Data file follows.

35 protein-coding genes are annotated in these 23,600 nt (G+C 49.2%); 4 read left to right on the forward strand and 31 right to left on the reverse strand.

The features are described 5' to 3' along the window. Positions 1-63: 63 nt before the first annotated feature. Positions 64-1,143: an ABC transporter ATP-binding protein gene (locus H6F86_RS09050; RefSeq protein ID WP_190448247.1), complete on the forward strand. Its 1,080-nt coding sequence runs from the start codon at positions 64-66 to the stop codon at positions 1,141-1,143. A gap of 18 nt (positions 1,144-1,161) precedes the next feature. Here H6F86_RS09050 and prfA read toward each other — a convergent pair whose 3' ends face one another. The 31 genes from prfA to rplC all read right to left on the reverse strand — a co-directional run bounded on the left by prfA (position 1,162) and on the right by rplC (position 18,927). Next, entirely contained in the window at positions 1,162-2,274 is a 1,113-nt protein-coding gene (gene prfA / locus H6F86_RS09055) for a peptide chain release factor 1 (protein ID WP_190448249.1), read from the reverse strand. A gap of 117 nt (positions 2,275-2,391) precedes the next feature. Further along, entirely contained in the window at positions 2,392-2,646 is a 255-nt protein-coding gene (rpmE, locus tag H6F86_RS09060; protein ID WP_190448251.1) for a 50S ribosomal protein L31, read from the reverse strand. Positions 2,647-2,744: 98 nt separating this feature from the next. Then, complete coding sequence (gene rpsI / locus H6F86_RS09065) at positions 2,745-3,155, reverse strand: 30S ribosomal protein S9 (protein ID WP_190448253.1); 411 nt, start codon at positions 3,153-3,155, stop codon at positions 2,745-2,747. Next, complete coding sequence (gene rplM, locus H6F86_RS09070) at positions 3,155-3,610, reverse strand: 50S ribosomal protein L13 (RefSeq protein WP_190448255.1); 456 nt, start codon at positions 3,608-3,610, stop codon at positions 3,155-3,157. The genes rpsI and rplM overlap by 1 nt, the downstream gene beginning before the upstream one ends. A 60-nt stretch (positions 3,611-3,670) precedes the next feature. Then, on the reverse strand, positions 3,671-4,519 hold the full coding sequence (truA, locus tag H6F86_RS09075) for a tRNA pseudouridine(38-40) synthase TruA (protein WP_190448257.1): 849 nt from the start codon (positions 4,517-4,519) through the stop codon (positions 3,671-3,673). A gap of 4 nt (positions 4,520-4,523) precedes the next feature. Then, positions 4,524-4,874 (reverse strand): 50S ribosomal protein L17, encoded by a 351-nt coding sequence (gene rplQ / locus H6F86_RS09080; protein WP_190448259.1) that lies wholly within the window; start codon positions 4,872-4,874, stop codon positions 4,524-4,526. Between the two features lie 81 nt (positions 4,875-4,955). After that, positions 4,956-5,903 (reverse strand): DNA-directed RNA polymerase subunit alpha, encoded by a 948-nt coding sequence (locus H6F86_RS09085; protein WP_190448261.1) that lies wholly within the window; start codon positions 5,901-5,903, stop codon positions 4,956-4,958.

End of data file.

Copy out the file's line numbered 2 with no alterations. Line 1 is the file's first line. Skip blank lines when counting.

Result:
The features are described 5' to 3' along the window. Positions 1-63: 63 nt before the first annotated feature. Positions 64-1,143: an ABC transporter ATP-binding protein gene (locus H6F86_RS09050; RefSeq protein ID WP_190448247.1), complete on the forward strand. Its 1,080-nt coding sequence runs from the start codon at positions 64-66 to the stop codon at positions 1,141-1,143. A gap of 18 nt (positions 1,144-1,161) precedes the next feature. Here H6F86_RS09050 and prfA read toward each other — a convergent pair whose 3' ends face one another. The 31 genes from prfA to rplC all read right to left on the reverse strand — a co-directional run bounded on the left by prfA (position 1,162) and on the right by rplC (position 18,927). Next, entirely contained in the window at positions 1,162-2,274 is a 1,113-nt protein-coding gene (gene prfA / locus H6F86_RS09055) for a peptide chain release factor 1 (protein ID WP_190448249.1), read from the reverse strand. A gap of 117 nt (positions 2,275-2,391) precedes the next feature. Further along, entirely contained in the window at positions 2,392-2,646 is a 255-nt protein-coding gene (rpmE, locus tag H6F86_RS09060; protein ID WP_190448251.1) for a 50S ribosomal protein L31, read from the reverse strand. Positions 2,647-2,744: 98 nt separating this feature from the next. Then, complete coding sequence (gene rpsI / locus H6F86_RS09065) at positions 2,745-3,155, reverse strand: 30S ribosomal protein S9 (protein ID WP_190448253.1); 411 nt, start codon at positions 3,153-3,155, stop codon at positions 2,745-2,747. Next, complete coding sequence (gene rplM, locus H6F86_RS09070) at positions 3,155-3,610, reverse strand: 50S ribosomal protein L13 (RefSeq protein WP_190448255.1); 456 nt, start codon at positions 3,608-3,610, stop codon at positions 3,155-3,157. The genes rpsI and rplM overlap by 1 nt, the downstream gene beginning before the upstream one ends. A 60-nt stretch (positions 3,611-3,670) precedes the next feature. Then, on the reverse strand, positions 3,671-4,519 hold the full coding sequence (truA, locus tag H6F86_RS09075) for a tRNA pseudouridine(38-40) synthase TruA (protein WP_190448257.1): 849 nt from the start codon (positions 4,517-4,519) through the stop codon (positions 3,671-3,673). A gap of 4 nt (positions 4,520-4,523) precedes the next feature. Then, positions 4,524-4,874 (reverse strand): 50S ribosomal protein L17, encoded by a 351-nt coding sequence (gene rplQ / locus H6F86_RS09080; protein WP_190448259.1) that lies wholly within the window; start codon positions 4,872-4,874, stop codon positions 4,524-4,526. Between the two features lie 81 nt (positions 4,875-4,955). After that, positions 4,956-5,903 (reverse strand): DNA-directed RNA polymerase subunit alpha, encoded by a 948-nt coding sequence (locus H6F86_RS09085; protein WP_190448261.1) that lies wholly within the window; start codon positions 5,901-5,903, stop codon positions 4,956-4,958.